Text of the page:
None of this prevented Buckethead from issuing another savage performance and showcasing a mastery of his craft. With his iPod providing the background rhythm Buckethead began shredding up and down the neck of his modified Gibson Les Paul, occasionally pulling it down as he played, using his elastic strap to create an awkward illusion. Every trick, technique, and style, plus some stuff he probably just made up, was displayed during his performance. His slender fingers running up and down the fret board was, at times, hypnotizing. There were moments when he would play with one hand while using his custom red button kill switch to cut out the sound on the guitar, creating new rhythms and, in a way, very distinct riffs. The six-inch span between his first and fourth fingers no doubt allows him to manipulate chords and reach notes not common to average guitar players. All of this played with the dexterity, precision, and confidence of bird flying, or a cheetah running at top speed. He makes it look so easy and completely natural, like a bodily function.

Two-thirds of the way through the show he took an intermission to demonstrate his other talents. He began with two sets of nun chucks, whipping them around like he was going to take on the entire Foot Clan. He then put on two foam hands and proceeded to dance the robot, syncing his movements to hydraulic noises coming from his iPod. Afterwards he picked up a sack and began giving gifts (toys/action figures) to members of the audience. The intermission was extended while he went backstage to change a broken string. Upon returning he played to end of the show with out letting up, like a machine.

The only flaw with the show was the lack of other musicians. Granted, Buckethead is a solo artist in the most literal sense of the phrase, but if he’s the only one on stage and he moves out of view there is nothing to see – you can do that at home, for FREE! At least if he had a drummer and bassist you could witness the intense rhythm that he follows, instead of just hearing it. There were times where it seemed like he wasn’t even playing because his movements weren’t syncing up to the music in the background because of the delay effect. If there were other musicians your focus would be split and pulled together at once. The tradeoff is most of what he saves on overhead probably gets poured back into his plethora of albums he seems to simply sneeze out. The trick is finding a balance that doesn’t short change the fans that buy those albums.

If the opportunity presents itself Buckethead’s show is totally worth checking out. Whether a fan or musician you will find his performance not only entertaining and interesting, but also inspiring. The versatility and ease with which he transitions in and out of styles is remarkable. Add his speed and accuracy to it and it becomes phenomenal. Put a bucket and mask on his head and it becomes authentically indescribable.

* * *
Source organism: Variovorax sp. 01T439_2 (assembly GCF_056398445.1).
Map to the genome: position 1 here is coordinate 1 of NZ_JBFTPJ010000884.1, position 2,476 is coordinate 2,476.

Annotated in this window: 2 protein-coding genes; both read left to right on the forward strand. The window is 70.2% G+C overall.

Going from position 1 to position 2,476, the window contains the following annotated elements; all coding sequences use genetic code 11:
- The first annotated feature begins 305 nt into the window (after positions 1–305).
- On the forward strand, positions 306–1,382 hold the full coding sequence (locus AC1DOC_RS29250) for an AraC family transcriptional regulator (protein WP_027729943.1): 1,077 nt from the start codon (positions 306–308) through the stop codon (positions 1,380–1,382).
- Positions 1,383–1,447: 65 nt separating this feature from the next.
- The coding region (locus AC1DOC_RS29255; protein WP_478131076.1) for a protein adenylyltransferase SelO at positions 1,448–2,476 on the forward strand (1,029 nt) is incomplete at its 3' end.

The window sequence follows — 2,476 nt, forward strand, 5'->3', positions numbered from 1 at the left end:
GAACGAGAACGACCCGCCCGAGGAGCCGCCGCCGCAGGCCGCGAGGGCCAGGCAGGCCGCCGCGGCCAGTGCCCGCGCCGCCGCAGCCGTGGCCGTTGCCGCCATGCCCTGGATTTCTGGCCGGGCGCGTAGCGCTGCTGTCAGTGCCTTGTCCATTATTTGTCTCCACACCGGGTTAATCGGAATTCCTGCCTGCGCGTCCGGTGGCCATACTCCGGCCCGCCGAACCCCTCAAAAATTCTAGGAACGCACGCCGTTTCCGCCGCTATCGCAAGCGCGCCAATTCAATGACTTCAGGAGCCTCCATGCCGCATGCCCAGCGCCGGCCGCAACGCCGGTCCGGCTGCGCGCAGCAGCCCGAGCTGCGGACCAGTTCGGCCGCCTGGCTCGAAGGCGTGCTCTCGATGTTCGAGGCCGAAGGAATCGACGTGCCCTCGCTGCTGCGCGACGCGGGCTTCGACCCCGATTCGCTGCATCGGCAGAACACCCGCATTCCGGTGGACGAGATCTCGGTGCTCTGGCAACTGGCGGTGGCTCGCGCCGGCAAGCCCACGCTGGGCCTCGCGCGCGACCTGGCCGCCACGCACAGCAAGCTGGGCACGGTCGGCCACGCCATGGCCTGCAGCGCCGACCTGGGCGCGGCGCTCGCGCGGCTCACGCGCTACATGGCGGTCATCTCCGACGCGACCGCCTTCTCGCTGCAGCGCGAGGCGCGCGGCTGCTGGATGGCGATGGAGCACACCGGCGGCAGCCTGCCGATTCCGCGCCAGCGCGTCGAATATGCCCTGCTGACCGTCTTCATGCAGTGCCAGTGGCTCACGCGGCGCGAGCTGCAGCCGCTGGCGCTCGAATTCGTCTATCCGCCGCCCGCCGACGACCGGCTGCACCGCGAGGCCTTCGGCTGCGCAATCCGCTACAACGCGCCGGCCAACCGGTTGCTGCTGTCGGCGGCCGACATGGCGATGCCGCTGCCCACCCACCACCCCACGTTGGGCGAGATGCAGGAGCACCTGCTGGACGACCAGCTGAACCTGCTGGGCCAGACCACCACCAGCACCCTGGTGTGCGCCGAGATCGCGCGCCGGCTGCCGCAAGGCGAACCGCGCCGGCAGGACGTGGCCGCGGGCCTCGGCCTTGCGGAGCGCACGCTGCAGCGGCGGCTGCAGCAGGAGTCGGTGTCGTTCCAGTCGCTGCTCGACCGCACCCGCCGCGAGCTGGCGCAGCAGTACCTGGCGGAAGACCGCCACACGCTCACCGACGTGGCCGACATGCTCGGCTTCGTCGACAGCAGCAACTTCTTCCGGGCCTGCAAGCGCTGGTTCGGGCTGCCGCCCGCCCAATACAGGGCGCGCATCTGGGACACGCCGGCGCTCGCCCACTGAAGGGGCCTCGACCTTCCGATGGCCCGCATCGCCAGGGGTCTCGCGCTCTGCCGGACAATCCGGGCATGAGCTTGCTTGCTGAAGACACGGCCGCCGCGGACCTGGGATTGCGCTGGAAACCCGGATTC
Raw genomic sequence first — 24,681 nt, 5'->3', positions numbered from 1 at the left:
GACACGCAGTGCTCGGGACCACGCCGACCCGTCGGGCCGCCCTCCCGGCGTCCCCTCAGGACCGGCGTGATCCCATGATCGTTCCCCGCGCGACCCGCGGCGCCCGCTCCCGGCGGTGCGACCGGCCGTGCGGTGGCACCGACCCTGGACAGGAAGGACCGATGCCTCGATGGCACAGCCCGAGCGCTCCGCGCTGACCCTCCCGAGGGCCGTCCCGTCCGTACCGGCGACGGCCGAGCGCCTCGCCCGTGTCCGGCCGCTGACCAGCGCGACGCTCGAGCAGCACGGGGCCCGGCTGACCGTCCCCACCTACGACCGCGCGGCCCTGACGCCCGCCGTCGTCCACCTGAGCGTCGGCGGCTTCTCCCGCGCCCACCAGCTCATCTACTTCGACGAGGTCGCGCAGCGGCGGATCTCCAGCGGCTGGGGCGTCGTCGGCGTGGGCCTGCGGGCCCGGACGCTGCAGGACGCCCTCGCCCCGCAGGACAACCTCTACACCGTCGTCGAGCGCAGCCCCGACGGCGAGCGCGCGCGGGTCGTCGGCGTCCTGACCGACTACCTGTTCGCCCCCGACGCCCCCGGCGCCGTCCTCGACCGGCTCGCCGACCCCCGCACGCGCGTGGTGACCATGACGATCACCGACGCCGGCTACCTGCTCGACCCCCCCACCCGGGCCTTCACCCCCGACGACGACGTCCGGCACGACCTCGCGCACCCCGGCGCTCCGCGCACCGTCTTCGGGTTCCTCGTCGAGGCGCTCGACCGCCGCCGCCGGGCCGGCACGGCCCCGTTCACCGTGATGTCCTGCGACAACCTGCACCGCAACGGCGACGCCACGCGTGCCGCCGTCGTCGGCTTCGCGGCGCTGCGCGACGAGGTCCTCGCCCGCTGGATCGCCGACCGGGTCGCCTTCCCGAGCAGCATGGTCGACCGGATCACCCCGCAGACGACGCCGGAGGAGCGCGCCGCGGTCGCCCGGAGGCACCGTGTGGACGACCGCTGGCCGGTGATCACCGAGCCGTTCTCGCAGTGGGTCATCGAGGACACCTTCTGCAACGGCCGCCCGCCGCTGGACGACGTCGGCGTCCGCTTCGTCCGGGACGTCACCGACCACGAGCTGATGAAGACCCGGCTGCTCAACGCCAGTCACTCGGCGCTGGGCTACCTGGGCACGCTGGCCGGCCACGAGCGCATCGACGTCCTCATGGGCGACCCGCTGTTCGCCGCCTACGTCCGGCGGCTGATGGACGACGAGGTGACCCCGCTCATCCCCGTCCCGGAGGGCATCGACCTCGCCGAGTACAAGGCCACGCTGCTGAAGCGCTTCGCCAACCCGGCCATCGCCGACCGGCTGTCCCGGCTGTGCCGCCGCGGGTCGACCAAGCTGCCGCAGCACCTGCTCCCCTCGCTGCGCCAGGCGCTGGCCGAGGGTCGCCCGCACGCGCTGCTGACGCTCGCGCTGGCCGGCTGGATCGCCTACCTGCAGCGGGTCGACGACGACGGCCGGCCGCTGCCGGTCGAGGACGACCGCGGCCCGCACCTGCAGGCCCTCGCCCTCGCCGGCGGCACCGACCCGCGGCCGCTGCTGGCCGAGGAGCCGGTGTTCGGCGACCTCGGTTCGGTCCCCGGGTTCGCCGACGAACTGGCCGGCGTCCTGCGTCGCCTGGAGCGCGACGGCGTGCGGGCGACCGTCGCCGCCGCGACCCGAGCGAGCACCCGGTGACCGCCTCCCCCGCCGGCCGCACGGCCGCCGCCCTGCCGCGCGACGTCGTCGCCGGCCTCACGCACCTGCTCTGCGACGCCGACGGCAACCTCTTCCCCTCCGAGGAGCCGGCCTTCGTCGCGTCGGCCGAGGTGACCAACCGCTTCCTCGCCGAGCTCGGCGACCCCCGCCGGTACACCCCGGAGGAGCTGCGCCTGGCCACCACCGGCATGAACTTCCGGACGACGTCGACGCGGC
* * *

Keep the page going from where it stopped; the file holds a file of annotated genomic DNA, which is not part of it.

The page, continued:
4 Stars

Be sure to check out Peter O’Brien’s thrash metal documentary “Riphouse 151: Could’ve Been’s & Wanna Be’s” which is currently on the festival circuit.

Review: U2 – No Line On The Horizon [2009]

Posted in U2 with tags on March 4, 2009 by gearsofrock


By Peter O’Brien

Henry Rollins once said, “The Clash is the band that U2 always wished they could be.” That may have been the truth once upon a time, when the angst filled, youthful quartet released their debut album Boy almost three decades ago, but now they simply have to settle for being U2. They have evolved into a sound that is so unique that there is little chance of confusing them with anyone else. Productively U2 has slowed down some since the early eighties, yet in between humanitarian crusades the Irish superheroes have managed to produce enough songs for not only their new album No Line On The Horizon, but also allegedly another release due out later this year. No Line On The Horizon is the bands twelfth album of their career and was released March 3rd, 2009.

The album begins with the resounding rhythm driven title track, “No Line On The Horizon” This song displays all the classic U2 elements as well as that of producers Brian Eno and Daniel Lanois. The whole album has a resonating electronic vibe underlying it that fills out the sound, but also takes away from the rock n’ roll edge. This is how U2 is able to bridge between genres, and claim the vast audience they command. They rock just enough not to be pop, and pop just enough not to suck. The second track, “Magnificent,” displays this concept perfectly. The arrangement of the Edge’s guitar work balanced with Bono’s tender vocals keeps the songs in the dead center of a very narrow road.